5 Simple Time Management Practices to Make Everything More Manageable
Juggling a lot of things don’t have to be challenging. Here are five simple practices you can do to make managing your time easier.
There was a time in my life when I simultaneously had a full-time job, ran two businesses, did freelance work, and took a master’s degree. All while enjoying my me-time of binge-watching, 6 to 7 hours of daily sleep, and keeping my partner happy. Many people have called me out over the years for having “too much time in my hands.” I often wondered what that meant because it didn’t make sense how anyone couldn’t have done it. It was only later on that I realized that how I did it was so engrained in my everyday activities, that I didn’t realize they were even time management strategies to begin with.
Here’s five practices I do to make everyday more manageable:
Prepare the night before
I plan out the night before (or morning of) how I’ll tackle my day — writing to-do lists for my passion projects, thinking of the best route to maximize my business errands, or setting up my plan B if things don’t go my way. I’m obsessed with digital tools that make me more efficient, but I also always prepare ahead to keep the mindset of productivity.
My siblings often call me out for being too much of a Type A for doing this, but it’s also the exact reason why they wonder how I manage to do everything I do when they can’t.
It takes me 10 minutes to do, but it saves me 3 hours of time the next day.
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Do first the tasks that take less than 10 minutes
When I have a number of tasks and subtasks pending, and they are not dependent on one another, I finish tasks that take the shortest time. I usually allot about 30 to 40 minutes of my day, just ticking of tasks that can be finished quickly.
Aside from the satisfaction of checking off items on my list, it builds the momentum of my productivity. Who doesn’t want to see themselves accomplishing tasks, especially if there’s a long list of where they come from?
Practice the 4Ds Solution
I’m guilty of keeping my work inbox as one of my tabs in the browser throughout my working hours. It’s not the best habit to have, but I’ve countered it by practicing the 4D’s strategy from The Power of Focus by Canfield, Hansen, and Hewitt.
They proposed this approach to separate fake, urgent tasks from highly important ones and regain time control.
- Delete — Half the emails you get in your mail can most likely be deleted immediately. It also includes saying “no” to unimportant meetings or altogether canceling fluff activities that aren’t really necessary.
- Do — This is as straightforward as it can get. Replying to urgent emails or tasks that need immediate attention should be done.
- Delegate — Reassign work to make way for more important matters. You help your growth and that of the person you delegate it to because it lets you take on tasks that are worth more of your time. One of my favorite discussions on delegation is from the Manager Tools Podcast. My former boss shared this with me, and it helped me put things into perspective.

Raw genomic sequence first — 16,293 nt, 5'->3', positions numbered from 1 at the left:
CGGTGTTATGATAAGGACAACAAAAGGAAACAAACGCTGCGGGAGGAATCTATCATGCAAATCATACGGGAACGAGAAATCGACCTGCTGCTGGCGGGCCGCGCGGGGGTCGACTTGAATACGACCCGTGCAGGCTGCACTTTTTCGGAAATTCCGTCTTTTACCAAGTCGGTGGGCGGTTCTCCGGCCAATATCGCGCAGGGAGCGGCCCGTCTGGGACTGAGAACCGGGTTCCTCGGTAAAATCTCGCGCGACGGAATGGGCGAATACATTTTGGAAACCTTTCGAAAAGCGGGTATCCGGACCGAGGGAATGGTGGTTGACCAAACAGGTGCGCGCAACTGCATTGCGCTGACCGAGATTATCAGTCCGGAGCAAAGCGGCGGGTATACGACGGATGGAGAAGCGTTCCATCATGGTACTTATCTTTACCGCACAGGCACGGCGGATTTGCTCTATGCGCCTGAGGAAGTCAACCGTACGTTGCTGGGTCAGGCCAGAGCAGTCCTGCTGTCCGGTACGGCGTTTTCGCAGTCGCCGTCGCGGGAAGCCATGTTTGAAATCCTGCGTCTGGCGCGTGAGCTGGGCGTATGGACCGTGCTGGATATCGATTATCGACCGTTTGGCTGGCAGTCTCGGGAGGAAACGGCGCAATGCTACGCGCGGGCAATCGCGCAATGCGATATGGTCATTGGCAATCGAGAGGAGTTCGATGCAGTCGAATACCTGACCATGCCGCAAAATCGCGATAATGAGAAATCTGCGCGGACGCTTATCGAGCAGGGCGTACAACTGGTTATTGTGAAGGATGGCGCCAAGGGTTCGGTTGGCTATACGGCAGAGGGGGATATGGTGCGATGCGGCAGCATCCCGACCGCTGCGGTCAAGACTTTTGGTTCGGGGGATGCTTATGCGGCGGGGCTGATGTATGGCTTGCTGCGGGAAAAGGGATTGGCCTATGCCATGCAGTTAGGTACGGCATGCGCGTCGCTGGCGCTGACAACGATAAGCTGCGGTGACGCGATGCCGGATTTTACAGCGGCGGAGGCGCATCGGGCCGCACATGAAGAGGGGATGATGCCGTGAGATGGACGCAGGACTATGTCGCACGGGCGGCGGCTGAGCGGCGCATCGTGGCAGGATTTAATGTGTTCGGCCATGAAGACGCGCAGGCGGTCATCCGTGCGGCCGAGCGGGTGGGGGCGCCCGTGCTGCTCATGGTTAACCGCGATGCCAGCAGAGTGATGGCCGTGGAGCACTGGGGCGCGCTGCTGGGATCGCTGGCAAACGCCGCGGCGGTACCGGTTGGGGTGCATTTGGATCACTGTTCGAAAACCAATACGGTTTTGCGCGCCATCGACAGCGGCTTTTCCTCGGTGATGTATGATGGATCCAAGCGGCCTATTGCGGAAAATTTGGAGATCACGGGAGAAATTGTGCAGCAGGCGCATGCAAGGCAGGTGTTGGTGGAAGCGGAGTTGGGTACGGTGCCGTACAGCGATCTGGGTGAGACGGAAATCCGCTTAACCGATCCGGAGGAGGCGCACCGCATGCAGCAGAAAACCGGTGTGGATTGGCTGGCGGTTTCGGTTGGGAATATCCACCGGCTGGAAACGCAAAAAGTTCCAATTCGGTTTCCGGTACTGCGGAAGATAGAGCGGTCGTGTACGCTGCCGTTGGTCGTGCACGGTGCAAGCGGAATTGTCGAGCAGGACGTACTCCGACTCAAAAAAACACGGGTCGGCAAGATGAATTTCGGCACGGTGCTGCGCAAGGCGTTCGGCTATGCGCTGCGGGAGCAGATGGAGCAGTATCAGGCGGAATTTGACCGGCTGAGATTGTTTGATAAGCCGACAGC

- Defer —Set aside time later for emails that will take a longer time to deal with or items that are not time-sensitive so you can use your time now for core matters.
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Find your most productive time
People are amused when they find out I wake up between 5 and 5:30am every day. The recurring questions posed are how and why. I’m a morning person through and through, and I have certain times of the day when I’m most productive, one of which is between 7am to 9am, such as when I’m writing this post now. So for my most productive time blocks, I allot tasks that require a lot of thinking and delivering — such as writing blog posts such as this or working on my freelancing gigs. When I used to study, I used this time to do my research or write the many papers we were required to submit every semester.
Stop making a to-do list, carve time blocks
I mentioned how I create to-do lists for my tasks, but I haven’t shared that I do this with time blocks. Instead of just a laundry list of everything I need to do, I set a specific time in my day on when and how long I should work on them. In fact, at work, I also block off my calendar for tasks I do so my colleagues know I’m busy. Doing this helps in the following ways:
- It keeps me disciplined to only work within an allotted time so I don’t use up the free time I want to watch my movies.
- It makes sure that I won’t postpone tasks again and again because my to-do list has no timeframe to follow.
- It blocks off my calendar from meetings so people can think twice if they need to reschedule (which may mean it’s not urgent), or if they really need me there.
More than strategies, time management is a mindset. And the core characteristic to make everything more manageable is discipline. No time management practices will work if you don’t follow how they were made to be, and no tool can help you manage your time better if you don’t use and maximize their purpose. At the end of the day, it’s a question of how productive do you want to be.